It certainly possesses advantages over every other plant hitherto introduced in field culture.—Its produce is immense, and I have found it to grow, with considerable luxuriance, upon land where no other vegetation was ever seen. It has also the singular property of being unmolested by an insect (I believe the dolphin fly) which is here extremely destructive to cabbages, turnips, and radishes. I have very often observed, where alternate plants of cabbage and mangel wurzel were growing in the same rows, and touching each other, that whilst the former were absolutely annihilated by that destructive insect ; not one was to be seen on the mangel wurzel leaves. This extraordinary circumstance seems to favour Lord Bacon's notions (however much they have been exploded) that some insects “breedeth of dew and leaves in spring ; and commonly when the East winds have much blown—the cause whereof is, the dryness of that wind ; for, to all vivification upon putrefaction, it is requisite the matter be not too moist."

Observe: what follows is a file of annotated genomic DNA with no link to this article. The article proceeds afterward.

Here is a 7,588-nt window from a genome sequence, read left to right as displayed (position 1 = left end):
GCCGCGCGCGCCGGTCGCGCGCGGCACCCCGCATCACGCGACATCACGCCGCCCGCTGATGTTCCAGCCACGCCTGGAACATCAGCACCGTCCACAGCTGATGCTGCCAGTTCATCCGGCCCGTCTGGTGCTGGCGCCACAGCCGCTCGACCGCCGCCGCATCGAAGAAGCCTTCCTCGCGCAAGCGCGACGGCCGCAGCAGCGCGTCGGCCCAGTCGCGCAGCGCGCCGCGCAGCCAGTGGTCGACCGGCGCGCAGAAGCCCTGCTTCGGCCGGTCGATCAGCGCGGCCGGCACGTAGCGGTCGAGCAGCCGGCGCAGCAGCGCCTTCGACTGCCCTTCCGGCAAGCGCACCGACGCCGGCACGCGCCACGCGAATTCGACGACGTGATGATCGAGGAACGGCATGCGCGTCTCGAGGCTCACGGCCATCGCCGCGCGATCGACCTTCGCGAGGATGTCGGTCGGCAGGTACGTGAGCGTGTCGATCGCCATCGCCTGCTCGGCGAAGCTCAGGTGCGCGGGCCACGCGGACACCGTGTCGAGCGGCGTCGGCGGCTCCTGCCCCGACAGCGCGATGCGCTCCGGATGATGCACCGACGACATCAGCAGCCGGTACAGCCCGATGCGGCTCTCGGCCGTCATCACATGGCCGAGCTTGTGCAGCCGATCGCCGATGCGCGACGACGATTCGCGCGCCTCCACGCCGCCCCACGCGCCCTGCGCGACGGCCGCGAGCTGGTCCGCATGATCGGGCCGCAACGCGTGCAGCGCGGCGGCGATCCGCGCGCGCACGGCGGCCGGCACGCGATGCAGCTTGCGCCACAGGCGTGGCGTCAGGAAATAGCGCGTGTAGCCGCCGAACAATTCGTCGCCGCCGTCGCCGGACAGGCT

But, whatever may be the origin of those insects, it is of little consequence to the present subject. I have merely stated a fact, which may possibly attract notice, and may be of some use to those who are engaged in the contemplation of matters of this nature.
The mangel wurzel, when fairly established in the soil (which, like every other crop upon an extensive scale, ought to be just before the expected rains in January and February, or in July and August), will soon acquire such vigour as to become almost independent of rain : for having a tap root, penetrating 12 to 18 inches, or more, into the soil, it will always find sufficient moisture, at that depth, for carrying on the process of vegetation. In the course of five or six months, from the seed, if sown or planted in good soil, three cuttings of the leaves may be obtained, which may average about three pounds from each plant ; and the roots will then have attained the weight of five to ten pounds each. Wherefore it seems to me, after every attention I have given this subject, that the most profitable culture would be to take three cuttings of the leaves, and at the third cutting, to dig up the roots:—these, as well as the leaves, afford a nutritious food for cattle, sheep, hogs, &c.—The leaves are also an excellent substitute for spinage.